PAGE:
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J Comp Neurol. 1999 Feb 8;404(2):143-58.

Increased uptake and transport of cholera toxin B-subunit in dorsal root ganglion neurons after peripheral axotomy: possible implications for sensory sprouting.

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1
Department of Neurobiology, Institute of Neurosciences, The Fourth Military Medical University, Xi'an, People's Republic of China.

Abstract

In the present study we show that, in contrast to the rat, injection of cholera toxin B-subunit (CTB) into the intact sciatic nerve of Macaca mulatta monkey gives rise to labelling of a sparse network of fibers in laminae I-II of spinal cord and of some mainly small dorsal root ganglion (DRG) neurons. Twenty days after sciatic nerve cut, the percentage of CTB-positive lumbar 5 (L5) DRG neuron profiles increased from 11% to 73% of all profiles. In the spinal cord, a marked increase in CTB labelling was seen in laminae I, II, and the dorsal part of lamina III. In the rat L5 DRGs, 18 days after sciatic nerve cut, the percentage of CTB- and CTB conjugated to horseradish peroxidase (HRP)-labelled neuron profiles increased from 45% to 81%, and from 54% to 87% of all neuron profiles, respectively. Cell size measurements in the rat showed that most of the CTB-positive neuron profiles were small in size after axotomy, whereas most were large in intact DRGs. In the rat spinal dorsal horn, a dense network of CTB-positive fibers covered the whole dorsal horn on the axotomized side, whereas CTB-labelled fibers were mainly seen in laminae III and deeper laminae on the contralateral side. A marked increase in CTB-positive fibers was also seen in the gracile nucleus. The present study shows that in both monkey and rat DRGs, a subpopulation of mainly small neurons acquires the capacity to take up CTB/CTB-HRP after axotomy, a capacity normally not associated with these DRG neurons. These neurons may transganglionically transport CTB and CTB-HRP. Thus, after peripheral axotomy, CTB and CTB-HRP are markers not only for large but also for small DRG neurons and, thus, possibly also for both myelinated and unmyelinated primary afferents in the spinal dorsal horn. These findings may lead to a reevaluation of the concept of sprouting, considered to take place in the dorsal horn after peripheral nerve injury.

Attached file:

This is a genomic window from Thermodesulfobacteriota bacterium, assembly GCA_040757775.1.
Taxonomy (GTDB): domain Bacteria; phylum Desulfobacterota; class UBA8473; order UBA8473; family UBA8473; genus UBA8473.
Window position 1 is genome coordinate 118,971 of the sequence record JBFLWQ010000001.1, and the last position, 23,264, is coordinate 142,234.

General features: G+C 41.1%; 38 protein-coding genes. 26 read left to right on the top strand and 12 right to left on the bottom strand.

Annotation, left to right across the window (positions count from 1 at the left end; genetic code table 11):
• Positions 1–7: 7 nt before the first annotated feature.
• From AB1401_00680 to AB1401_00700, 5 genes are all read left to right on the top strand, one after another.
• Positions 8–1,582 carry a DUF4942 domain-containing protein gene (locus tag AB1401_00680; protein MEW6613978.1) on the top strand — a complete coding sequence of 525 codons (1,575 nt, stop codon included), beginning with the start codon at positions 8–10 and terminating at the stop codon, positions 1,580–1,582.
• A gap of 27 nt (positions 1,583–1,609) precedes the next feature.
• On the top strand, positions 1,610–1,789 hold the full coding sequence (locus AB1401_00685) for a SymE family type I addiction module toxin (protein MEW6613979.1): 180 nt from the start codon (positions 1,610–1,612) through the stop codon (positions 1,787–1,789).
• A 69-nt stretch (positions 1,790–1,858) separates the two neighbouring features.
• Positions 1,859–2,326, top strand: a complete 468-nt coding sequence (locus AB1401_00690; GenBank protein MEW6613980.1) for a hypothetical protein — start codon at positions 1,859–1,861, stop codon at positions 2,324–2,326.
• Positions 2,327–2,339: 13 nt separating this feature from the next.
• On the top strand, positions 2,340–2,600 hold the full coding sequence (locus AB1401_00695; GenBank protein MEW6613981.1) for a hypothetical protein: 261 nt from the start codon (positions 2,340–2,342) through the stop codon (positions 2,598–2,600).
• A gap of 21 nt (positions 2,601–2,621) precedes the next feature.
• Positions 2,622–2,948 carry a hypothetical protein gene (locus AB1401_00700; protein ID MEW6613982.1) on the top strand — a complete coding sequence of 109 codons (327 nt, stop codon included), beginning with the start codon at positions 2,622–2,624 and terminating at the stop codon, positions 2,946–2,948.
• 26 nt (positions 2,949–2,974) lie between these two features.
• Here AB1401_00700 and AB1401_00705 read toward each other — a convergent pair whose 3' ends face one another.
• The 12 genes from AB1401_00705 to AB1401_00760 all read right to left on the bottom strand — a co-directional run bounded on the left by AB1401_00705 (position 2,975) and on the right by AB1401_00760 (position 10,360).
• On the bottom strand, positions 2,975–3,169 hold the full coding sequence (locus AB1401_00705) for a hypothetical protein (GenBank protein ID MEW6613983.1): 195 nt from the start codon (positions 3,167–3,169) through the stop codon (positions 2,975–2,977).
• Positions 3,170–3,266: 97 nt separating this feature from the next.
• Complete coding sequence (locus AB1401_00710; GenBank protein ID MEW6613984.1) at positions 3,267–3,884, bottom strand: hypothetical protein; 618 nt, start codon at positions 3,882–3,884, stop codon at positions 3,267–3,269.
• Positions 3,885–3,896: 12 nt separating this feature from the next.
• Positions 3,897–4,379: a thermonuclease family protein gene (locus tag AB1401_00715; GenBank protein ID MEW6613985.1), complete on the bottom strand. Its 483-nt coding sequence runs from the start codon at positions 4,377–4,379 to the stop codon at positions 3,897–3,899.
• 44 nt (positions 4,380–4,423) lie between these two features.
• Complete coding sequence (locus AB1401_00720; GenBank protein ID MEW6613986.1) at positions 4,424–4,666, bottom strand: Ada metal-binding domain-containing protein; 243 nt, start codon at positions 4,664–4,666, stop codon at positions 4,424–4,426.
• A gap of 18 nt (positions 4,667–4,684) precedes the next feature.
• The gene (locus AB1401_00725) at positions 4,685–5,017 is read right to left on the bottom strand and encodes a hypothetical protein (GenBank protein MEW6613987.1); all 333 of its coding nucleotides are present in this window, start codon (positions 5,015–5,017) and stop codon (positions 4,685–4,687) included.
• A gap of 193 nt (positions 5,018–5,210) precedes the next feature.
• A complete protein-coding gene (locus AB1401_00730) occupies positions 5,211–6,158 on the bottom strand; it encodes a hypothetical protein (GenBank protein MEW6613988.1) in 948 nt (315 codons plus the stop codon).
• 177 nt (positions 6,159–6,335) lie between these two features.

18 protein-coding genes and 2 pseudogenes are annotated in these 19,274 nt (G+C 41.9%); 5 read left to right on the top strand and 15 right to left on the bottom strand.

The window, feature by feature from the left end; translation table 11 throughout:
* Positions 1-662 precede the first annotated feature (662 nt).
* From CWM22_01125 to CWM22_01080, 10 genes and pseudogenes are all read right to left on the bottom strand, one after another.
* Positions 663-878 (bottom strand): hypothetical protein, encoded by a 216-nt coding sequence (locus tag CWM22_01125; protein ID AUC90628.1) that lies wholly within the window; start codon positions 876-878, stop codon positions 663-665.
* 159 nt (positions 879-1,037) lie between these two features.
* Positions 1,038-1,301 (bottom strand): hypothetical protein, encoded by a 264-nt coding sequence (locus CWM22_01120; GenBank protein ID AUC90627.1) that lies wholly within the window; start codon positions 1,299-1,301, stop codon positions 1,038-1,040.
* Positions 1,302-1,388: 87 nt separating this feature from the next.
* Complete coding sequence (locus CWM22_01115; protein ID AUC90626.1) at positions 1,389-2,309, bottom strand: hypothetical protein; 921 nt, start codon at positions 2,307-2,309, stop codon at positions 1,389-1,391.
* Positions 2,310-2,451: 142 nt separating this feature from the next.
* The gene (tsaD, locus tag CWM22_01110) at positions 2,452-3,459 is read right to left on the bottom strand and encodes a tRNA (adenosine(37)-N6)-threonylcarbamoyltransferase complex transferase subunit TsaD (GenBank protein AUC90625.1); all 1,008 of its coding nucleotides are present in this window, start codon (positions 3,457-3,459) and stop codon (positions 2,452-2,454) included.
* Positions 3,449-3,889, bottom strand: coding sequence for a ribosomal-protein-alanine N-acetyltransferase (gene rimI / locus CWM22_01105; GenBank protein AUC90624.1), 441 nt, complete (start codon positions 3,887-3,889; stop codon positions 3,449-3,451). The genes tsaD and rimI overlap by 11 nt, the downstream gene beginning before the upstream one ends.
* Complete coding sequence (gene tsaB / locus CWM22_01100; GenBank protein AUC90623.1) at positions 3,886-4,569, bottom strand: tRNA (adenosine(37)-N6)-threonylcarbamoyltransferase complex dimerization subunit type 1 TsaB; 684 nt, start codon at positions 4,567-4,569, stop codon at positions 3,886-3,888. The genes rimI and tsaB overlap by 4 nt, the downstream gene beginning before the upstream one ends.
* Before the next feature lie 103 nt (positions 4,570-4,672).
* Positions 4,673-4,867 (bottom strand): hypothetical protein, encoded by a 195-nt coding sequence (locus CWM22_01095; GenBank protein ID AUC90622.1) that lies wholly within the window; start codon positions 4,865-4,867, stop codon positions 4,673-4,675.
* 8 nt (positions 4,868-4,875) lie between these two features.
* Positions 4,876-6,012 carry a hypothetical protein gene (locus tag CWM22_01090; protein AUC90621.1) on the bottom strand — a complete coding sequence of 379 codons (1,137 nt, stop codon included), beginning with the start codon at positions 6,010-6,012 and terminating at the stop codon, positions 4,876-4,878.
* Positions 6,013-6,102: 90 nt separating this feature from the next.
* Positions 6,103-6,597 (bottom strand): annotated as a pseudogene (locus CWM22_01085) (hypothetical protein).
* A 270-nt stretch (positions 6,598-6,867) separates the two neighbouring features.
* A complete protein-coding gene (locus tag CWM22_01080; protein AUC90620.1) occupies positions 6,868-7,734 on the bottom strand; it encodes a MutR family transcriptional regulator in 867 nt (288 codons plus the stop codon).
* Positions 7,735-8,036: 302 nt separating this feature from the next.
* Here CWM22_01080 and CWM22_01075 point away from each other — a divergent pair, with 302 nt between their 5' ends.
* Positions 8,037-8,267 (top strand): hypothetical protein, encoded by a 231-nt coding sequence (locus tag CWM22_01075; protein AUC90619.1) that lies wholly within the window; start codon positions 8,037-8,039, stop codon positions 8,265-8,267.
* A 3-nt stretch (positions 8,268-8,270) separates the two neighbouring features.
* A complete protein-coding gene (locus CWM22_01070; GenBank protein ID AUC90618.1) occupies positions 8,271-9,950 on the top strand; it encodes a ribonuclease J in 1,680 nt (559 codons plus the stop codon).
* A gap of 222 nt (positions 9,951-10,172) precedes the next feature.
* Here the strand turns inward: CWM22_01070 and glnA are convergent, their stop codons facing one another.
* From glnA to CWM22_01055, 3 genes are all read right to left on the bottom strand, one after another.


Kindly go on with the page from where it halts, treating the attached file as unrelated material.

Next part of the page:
PMID:
9934990
[Indexed for MEDLINE]

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